Sure, it will take a bit more time, but in the end I’ll save money, have more granular control over my widget, and feel good about myself.
So I’ve been developing Flex since the 1.5 days, and before that using <cfform format="flash">, aka flex-lite. Yet, until recently I haven’t really been too involved with the community… well unless I needed something. I guess I’ve pretty much been self-absorbed and in my own little world.
I’ve now realized that the only reason I’ve ever found what I needed was because someone was willing to share. I know, I know… you knew that already… sometimes I’m one taco short of a combination plate.
So here are the reasons why YOU should get involved with the Flex (and flash) open source world.
I had the opportunity to meet some of the Flex team. And let me tell you, these guys (and girls… ahmmm.. Deepa) really care about this project. I’ve never seen a group so devoted to what they do. If you’ve had the chance to read through the specs that the team is putting online. You will see how well thought out the SDK is.
It’s also not uncommon to see the Adobe team participating within the community. If you’re subscribed to FlexCoders, you’ll frequently see members of the Flex SDK team answering questions and making comments. They also answer questions on the Adobe forums. I’m pretty sure the team at Adobe already has a full plate. Yet, they still contribute to the community. They go above and beyond the call of duty. For example, as I’m writing this post at 10pm PST on a Sunday night, I’m watching Alex Harui answering questions on the FlexCoders mailing list. Thanks Alex.
They’re asking for help!
Most people don’t realize how easy it is to get involved with open source Adobe products. Everyone can (and should) sign up for the Bug and Issue Management System. It’s quick and easy to get setup.
If you’re a developer, become a contributor and submit patches. It’s actually much more painless than I thought it would be. I faxed over my Contributor Agreement and was approved within 20 minutes.
Take matters into your own hands
One thing that I have been guilty of in the past is complaining that the Flex framework, or Flash in general, is missing what I consider no brainers. I found myself saying, “Self, why on earth would the person writing the Date class not think that someone, somewhere would want to change the timezone offset”, or other types of complaints. I soon realized that, Nate you dummy, this is an open source project. Fix it yourself! (again… sometimes I’m slow). It hit me like a ton of bricks: If you build it, they will come… errr…. include it into the framework.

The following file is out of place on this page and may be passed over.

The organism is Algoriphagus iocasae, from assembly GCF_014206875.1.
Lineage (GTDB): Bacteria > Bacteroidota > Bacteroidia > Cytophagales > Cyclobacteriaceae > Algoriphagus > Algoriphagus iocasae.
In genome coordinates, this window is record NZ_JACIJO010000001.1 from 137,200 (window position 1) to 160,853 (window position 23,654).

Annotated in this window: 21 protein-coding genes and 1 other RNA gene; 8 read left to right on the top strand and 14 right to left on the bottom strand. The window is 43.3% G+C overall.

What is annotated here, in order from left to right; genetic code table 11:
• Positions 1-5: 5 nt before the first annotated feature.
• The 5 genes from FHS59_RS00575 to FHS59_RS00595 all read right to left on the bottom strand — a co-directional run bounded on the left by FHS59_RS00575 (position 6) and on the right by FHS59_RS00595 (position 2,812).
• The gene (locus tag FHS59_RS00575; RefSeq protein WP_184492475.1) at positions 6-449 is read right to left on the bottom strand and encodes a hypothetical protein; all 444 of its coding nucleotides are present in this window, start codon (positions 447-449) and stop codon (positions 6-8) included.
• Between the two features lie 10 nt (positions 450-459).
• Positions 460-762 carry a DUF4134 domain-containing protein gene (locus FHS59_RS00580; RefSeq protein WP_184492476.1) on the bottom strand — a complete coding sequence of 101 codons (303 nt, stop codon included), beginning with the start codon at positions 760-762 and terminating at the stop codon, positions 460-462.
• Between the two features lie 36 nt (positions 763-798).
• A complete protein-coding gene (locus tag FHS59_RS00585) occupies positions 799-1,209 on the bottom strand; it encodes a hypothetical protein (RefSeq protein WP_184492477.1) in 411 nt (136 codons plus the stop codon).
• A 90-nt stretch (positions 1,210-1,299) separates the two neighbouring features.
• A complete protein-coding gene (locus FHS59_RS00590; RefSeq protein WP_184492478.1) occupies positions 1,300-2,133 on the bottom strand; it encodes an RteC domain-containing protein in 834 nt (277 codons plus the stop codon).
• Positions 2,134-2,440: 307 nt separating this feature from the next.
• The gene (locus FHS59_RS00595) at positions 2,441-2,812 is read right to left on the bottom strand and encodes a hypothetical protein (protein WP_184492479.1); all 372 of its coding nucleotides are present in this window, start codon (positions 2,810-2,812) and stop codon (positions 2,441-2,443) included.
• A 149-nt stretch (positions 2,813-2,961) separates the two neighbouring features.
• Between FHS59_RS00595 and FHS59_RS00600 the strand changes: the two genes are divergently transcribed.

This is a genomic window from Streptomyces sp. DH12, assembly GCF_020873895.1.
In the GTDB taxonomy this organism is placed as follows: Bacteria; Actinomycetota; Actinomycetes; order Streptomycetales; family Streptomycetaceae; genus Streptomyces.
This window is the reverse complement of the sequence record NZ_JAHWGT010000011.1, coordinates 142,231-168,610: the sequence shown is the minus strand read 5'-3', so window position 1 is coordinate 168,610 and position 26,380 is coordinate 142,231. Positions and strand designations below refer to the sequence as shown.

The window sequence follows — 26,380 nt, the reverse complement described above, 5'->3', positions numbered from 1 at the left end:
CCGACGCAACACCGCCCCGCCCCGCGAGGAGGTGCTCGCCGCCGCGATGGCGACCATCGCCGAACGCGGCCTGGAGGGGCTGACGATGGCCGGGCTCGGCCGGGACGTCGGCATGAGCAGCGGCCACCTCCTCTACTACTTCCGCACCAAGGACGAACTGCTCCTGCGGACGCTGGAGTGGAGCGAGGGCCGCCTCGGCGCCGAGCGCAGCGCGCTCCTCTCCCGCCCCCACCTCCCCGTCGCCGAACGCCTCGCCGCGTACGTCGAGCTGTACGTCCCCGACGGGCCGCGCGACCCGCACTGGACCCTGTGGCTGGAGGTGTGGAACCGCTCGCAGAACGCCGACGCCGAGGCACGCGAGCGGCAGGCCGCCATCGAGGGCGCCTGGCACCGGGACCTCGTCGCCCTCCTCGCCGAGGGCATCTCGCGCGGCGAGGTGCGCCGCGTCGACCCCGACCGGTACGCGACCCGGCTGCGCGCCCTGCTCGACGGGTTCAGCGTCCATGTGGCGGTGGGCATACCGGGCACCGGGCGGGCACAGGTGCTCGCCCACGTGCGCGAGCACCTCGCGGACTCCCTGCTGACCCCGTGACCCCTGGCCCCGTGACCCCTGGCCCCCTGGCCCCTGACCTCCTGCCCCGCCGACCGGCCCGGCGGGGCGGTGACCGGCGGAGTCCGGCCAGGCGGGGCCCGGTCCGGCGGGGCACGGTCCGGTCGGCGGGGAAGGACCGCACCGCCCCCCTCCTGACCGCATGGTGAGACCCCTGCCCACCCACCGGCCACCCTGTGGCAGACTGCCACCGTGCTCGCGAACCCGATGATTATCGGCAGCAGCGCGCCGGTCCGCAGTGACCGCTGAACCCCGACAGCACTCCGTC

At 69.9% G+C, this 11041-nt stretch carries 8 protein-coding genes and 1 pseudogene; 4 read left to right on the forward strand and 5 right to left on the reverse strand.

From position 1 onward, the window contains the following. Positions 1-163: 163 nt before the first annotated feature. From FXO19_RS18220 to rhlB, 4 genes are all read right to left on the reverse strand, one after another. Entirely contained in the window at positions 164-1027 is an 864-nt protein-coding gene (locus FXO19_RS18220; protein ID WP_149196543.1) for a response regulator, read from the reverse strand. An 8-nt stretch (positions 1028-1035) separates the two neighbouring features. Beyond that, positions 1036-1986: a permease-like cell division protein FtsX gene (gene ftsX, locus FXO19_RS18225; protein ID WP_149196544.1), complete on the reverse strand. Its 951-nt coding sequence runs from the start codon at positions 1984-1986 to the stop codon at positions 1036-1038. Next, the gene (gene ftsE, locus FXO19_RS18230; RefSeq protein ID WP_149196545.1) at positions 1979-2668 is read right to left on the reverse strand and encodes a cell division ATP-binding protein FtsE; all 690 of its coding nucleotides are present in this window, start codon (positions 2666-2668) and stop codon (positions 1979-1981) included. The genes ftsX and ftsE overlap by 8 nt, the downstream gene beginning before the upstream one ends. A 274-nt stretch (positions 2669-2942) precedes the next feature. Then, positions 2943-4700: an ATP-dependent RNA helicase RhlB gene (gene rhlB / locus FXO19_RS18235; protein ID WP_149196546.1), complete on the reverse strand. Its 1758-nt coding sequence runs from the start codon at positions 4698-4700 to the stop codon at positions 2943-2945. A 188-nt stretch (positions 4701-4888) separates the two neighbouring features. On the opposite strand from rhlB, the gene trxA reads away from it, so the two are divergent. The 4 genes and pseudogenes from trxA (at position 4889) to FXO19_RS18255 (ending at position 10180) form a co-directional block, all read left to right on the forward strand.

It’s more likely that a feature will be put into the framework if it’s already written for them. Heck, in my previous post I was amazed by how quickly my fix was committed to the code repository. Adobe wants us to help! Which is a great place to move on to my next point.
YOU have a say
YOU have a say! It’s our framework. Sure, maybe Adobe has the final say on most of these things. And sure, Adobe may mark your feature request as deferred. But you know what, since it is open source with a public issue system, you do have a say.
Every user within the Bug and Issue Management System has the option to vote on bugs and features. This isn’t a dictatorship. Adobe has given us to right to vote on issues, and if an issue is getting lots of attention from the community, they will look at it and likely fix it.
You don’t even have to be a programmer (or an expert programmer)
I know there are some of you out there who don’t write code, or people who simply think, “I’m not a good enough programmer to contribute to the SDK”. Well good news, you can be part of the revolution too! You have the ability to contribute quality to the Flex Framework and Flash Platform. Here are few ideas: Submit bugs, submit feature requests, correct spelling mistakes in documentation. Get involved!
In regards to bugs and feature requests, I cannot stress this enough. Before you submit a bug, please… PLEASE… verify that the bug (or feature) doesn’t already exist, do some research before you just willy nilly submit feature requests and bugs. It ends up being counter productive. Other people doing the research you’ve should have done now have to spend time cleaning up the issue system because of duplicates and other issues. Having said that, another thing that helps the community is to browse through the issue tracker looking for duplicates, or general cleanup of the issue tracker. If you find something that needs to be cleaned up you can report it to Adobe and they will take care of it.
Anything that reduces the time others have to spend wading through issues is a good thing. It means that the people who are writing fixes to the issues spend less time in the bug system, and more time fixing the issues themselves.
FlexCoders Mailing List
Now I should mention, that FlexCoders is not a mailing list that is controlled by Adobe. It was started by a group of developers within the community. I’ve been following the list for a very long time, and frankly it’s kind of annoying. I’ll be in the middle of typing out a response to a question, when gmail pops up to tell me the conversation has been updated. Maybe it’s just bad timing, but it always seems that someone else beats me to the punch.
Another great thing about FlexCoders is the people that post there regularly. I usually end up laughing over some debate or a nerdy joke that someone included in their response.
Flash isn’t going anywhere
Let’s be honest here, against Silverlight… and whatever Sun, Google, Apple and everyone else is cooking up, The Flash platform is here to stay. With a ~90% client install base, and a large development following. I don’t foresee Adobe taking their ball and going home.
So what does that mean for us developers? We have a stable, time tested platform to develop on. We don’t need to worry about the Adobe going under.
The last point that I want to make… I’m proud to be a Flash developer. Looking at code that I submitted now being part of the Flex SDK just makes a person feel good. I’m beginning to understand why the Adobe Team puts so much dedication into this platform. And I have to admit, that dedication and devotion is contagious.